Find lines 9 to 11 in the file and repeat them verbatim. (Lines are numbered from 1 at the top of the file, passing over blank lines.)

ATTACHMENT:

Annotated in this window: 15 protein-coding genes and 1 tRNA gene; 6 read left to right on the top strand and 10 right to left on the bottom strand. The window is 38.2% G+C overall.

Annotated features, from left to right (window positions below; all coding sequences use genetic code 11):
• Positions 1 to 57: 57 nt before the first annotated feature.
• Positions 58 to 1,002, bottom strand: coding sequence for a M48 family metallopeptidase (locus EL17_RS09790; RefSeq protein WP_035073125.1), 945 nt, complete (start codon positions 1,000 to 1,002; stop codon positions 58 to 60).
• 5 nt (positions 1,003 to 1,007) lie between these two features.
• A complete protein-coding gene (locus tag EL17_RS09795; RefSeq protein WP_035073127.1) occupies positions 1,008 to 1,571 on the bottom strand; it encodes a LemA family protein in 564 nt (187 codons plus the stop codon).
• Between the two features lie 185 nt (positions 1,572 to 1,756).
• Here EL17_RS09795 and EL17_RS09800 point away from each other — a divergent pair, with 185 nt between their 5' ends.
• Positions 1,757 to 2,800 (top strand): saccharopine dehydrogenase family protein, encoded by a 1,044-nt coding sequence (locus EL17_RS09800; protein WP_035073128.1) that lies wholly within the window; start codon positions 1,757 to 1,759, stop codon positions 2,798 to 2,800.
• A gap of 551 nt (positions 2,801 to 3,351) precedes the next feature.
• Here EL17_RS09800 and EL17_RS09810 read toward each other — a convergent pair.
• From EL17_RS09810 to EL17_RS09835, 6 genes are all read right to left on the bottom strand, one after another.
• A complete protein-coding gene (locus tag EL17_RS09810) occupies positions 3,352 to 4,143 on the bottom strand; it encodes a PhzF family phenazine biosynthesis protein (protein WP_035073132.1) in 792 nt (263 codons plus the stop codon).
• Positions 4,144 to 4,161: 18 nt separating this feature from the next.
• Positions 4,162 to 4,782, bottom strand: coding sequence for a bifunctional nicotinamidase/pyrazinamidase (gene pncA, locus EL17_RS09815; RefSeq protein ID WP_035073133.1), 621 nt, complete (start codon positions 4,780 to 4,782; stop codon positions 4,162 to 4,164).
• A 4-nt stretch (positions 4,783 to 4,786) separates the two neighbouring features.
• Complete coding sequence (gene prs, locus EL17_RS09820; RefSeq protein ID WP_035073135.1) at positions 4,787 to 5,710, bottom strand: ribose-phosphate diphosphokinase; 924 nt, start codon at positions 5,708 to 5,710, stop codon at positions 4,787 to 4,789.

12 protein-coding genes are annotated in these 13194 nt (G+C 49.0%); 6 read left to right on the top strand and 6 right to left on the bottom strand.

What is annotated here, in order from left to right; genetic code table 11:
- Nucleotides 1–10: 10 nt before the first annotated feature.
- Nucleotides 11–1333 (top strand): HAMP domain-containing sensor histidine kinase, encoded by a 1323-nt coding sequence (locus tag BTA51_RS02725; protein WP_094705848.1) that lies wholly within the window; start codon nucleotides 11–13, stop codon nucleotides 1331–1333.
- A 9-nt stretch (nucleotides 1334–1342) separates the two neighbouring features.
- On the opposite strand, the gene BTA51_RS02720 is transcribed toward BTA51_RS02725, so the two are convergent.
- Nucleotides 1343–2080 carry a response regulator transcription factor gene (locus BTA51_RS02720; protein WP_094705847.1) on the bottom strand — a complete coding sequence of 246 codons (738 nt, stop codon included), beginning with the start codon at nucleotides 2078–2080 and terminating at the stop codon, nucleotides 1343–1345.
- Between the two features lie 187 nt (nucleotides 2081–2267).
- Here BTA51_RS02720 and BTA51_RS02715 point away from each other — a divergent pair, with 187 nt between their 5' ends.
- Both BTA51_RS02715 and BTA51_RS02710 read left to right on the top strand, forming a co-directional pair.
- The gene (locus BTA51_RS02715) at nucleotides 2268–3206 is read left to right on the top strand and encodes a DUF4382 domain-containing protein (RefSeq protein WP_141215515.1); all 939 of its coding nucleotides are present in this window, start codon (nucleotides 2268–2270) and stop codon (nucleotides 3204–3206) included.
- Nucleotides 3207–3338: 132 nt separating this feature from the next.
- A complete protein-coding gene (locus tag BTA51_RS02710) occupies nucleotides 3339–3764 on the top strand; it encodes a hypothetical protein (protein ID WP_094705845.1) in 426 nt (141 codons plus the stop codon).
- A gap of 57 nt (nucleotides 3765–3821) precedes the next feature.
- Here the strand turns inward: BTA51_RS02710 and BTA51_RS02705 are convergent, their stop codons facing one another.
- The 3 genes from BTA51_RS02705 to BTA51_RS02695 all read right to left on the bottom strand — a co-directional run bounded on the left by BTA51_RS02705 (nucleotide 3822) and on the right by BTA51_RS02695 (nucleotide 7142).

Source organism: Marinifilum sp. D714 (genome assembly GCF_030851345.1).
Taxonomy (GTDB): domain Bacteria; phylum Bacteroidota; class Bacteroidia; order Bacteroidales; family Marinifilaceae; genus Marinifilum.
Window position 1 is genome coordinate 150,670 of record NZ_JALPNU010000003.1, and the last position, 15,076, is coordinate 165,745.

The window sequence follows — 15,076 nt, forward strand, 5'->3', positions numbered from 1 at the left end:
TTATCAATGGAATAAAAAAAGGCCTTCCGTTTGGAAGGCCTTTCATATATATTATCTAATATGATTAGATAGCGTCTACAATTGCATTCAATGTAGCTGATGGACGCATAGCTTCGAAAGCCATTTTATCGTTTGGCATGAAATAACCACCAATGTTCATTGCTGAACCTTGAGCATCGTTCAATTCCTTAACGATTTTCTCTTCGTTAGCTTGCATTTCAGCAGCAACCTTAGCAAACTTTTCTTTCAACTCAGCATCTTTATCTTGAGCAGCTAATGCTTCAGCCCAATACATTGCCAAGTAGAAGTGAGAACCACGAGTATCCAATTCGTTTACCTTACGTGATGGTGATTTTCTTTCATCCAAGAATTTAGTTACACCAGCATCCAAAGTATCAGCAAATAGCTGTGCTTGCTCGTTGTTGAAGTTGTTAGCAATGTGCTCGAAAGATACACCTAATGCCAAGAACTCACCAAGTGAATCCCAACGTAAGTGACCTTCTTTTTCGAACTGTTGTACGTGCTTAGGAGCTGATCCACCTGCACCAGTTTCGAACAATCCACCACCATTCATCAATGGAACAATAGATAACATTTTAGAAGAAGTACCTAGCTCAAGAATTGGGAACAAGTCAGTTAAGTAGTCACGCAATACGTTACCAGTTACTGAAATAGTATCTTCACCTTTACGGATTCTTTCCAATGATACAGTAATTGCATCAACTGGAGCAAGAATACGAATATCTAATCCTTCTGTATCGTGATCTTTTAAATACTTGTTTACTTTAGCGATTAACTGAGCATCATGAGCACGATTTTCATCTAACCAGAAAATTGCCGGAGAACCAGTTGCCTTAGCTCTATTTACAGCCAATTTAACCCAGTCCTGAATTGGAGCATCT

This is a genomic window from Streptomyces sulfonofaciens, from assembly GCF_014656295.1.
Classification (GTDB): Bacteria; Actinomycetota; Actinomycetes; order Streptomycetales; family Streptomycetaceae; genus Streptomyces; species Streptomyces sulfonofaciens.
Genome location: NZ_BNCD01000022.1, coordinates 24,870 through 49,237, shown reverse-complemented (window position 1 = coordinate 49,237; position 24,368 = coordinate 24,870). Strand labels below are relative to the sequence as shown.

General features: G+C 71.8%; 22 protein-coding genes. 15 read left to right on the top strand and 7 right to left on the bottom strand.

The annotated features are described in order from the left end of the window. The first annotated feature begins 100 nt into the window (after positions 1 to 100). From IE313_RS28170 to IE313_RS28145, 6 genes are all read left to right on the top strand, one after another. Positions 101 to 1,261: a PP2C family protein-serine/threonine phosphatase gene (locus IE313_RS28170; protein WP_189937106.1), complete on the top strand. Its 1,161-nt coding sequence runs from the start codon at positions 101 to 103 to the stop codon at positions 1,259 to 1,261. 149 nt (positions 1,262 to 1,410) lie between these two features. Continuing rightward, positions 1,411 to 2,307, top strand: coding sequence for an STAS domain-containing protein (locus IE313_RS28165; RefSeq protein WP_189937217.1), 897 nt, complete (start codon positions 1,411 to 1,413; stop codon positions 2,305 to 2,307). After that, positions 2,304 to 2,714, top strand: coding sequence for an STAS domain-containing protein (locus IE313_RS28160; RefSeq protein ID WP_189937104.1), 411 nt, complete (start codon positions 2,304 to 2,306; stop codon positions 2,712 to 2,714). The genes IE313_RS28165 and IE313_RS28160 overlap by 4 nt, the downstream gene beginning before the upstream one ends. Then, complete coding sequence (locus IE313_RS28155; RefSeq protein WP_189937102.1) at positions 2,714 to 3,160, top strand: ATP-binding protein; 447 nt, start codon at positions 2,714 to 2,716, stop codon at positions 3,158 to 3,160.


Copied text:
• Positions 1,757 to 2,800 (top strand): saccharopine dehydrogenase family protein, encoded by a 1,044-nt coding sequence (locus EL17_RS09800; protein WP_035073128.1) that lies wholly within the window; start codon positions 1,757 to 1,759, stop codon positions 2,798 to 2,800.
• A gap of 551 nt (positions 2,801 to 3,351) precedes the next feature.
• Here EL17_RS09800 and EL17_RS09810 read toward each other — a convergent pair.